Answer to Question #9194 Submitted to "Ask the Experts"
The following question was answered by an expert in the appropriate field:
Several answers in your Ask the Experts feature define/calculate dose in terms of activity of a source and the energy(s) of a source. However, I have never seen it explicitly stated that an event detector, e.g., a Geiger counter or a scintillation meter, cannot measure, or even estimate, dose from a source, or combination of sources, emitting photons with multiple energies. Even so, many Geiger and scintillation instruments have readouts in dose units, not count units. These readouts can only be accurate when the meter is measuring a single source at the energy that coincidentally served as the calibration energy for that meter. All dose readouts measured at other energies should be erroneous. Although energy-compensated meters "flatten" the meter's response curve, they in no way compensate for the difference between dose and event counting. For field purposes, only an ionization chamber can measure radiation dose.
I believe your statement is too severe in its declaration that “a Geiger counter or a scintillation meter, cannot measure, or even estimate, dose from a source, or combination of sources, emitting photons with multiple energies.” There are numerous GM detectors that use simple energy compensation to provide an acceptably flat dose response (+15 to 20 percent) to photons from less than 100 keV to more than 2 MeV with sufficient accuracy for most routine health physics measurements.
It is also true that a number of successful, relatively energy-independent scintillation detectors have been designed and are available for dose measurements. Perhaps most notable in this regard are plastic scintillators that provide a near soft-tissue response over a wide range of photon energies. For these detector types, the calibration typically uses one or more photon energies that fall within the acceptable range of the detector response. The calibration process requires adjusting the output to yield the correct dose rates when exposed to the source(s).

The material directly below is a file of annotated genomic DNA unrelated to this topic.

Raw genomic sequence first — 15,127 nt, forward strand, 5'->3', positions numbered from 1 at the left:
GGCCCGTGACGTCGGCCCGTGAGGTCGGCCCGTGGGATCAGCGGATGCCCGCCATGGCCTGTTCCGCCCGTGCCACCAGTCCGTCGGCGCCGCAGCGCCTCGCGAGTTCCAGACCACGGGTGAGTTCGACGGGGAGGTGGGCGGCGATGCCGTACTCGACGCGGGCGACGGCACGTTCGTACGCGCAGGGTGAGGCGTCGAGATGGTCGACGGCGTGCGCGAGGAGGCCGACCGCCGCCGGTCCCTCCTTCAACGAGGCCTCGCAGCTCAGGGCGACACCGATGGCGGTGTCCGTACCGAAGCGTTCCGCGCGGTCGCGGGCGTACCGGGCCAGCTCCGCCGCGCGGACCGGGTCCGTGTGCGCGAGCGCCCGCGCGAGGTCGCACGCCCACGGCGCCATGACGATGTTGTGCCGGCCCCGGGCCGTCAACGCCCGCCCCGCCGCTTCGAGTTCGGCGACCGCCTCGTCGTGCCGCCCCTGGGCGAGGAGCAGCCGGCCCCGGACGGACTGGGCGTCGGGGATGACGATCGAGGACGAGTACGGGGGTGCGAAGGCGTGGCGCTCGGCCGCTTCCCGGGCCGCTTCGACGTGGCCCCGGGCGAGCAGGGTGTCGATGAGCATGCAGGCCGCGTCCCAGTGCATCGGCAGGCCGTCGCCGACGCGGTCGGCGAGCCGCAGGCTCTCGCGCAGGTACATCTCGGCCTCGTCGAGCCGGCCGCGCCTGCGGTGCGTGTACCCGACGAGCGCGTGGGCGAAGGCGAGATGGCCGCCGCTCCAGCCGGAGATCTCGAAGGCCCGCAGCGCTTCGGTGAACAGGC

As you have pointed out, these detector types are event detectors and the calibration process is actually correlating a count rate with a dose rate (or exposure rate). The reason the calibration works for an energy-compensated detector, such as a GM that often uses a metal wrap around the tube to provide the compensation, is that the energy compensation largely eliminates responses to lower-energy photons that in the detector elements would interact by the photoelectric effect, although they might have interacted differently (Compton scatter) in low atomic-number material such as soft tissue or air. The energy compensation ensures that most all of the interactions that occur in the detector from somewhat less than 100 keV to about 2 MeV are Compton interactions, just as they would be in lower atomic-number material. The penalty paid is that responses to low-energy photons is lost or markedly degraded.
We should also note that when photon energies exceed several MeV, energy-compensated GM detectors will often overrespond with respect to exposure or tissue dose measurements because of an excess of pair production events occurring in the detectors, compared to what would occur in lower atomic-number air or tissue. Thus, such a detector is not a good choice to make measurements in containment of a light water reactor under power when photon fields are dominated by the 6+ MeV photons from 16N.
As you have noted, some instruments include count-rate scales as well as dose- or exposure-rate scales. The count-rate scales are often used when the detector might be intended for assessing surface contamination (many GM detectors are fabricated with a thin window that may be exposed for purposes of measuring particulate radiations, such as beta and sometimes alpha, from surface contamination). When measurements of such surface contamination are made, the calibration obtained with the photon source(s) for dose or exposure measurements naturally does not apply. In order to interpret surface-contamination measurements, calibrations should have been made with appropriate particulate radiation sources.
Given the above, your statements—“Although energy-compensated meters 'flatten' the meter's response curve, they in no way compensate for the difference between dose and event counting. For field purposes, only an ionization chamber can measure radiation dose.”—are also somewhat inaccurate. It may be true that an ionization chamber is often the best choice when measuring a photon radiation field of unknown energy characteristics or when high field intensities might be encountered (for which saturation effects may occur in an event-type detector), but it is also true that the overall energy characteristics and ranges of dose rates of photon fields encountered in occupational environments are often known sufficiently that the instrument user can make an informed judgment that a compensated GM detector or a scintillation detector would suffice.
I hope this is helpful.
George Chabot, PhD, CHP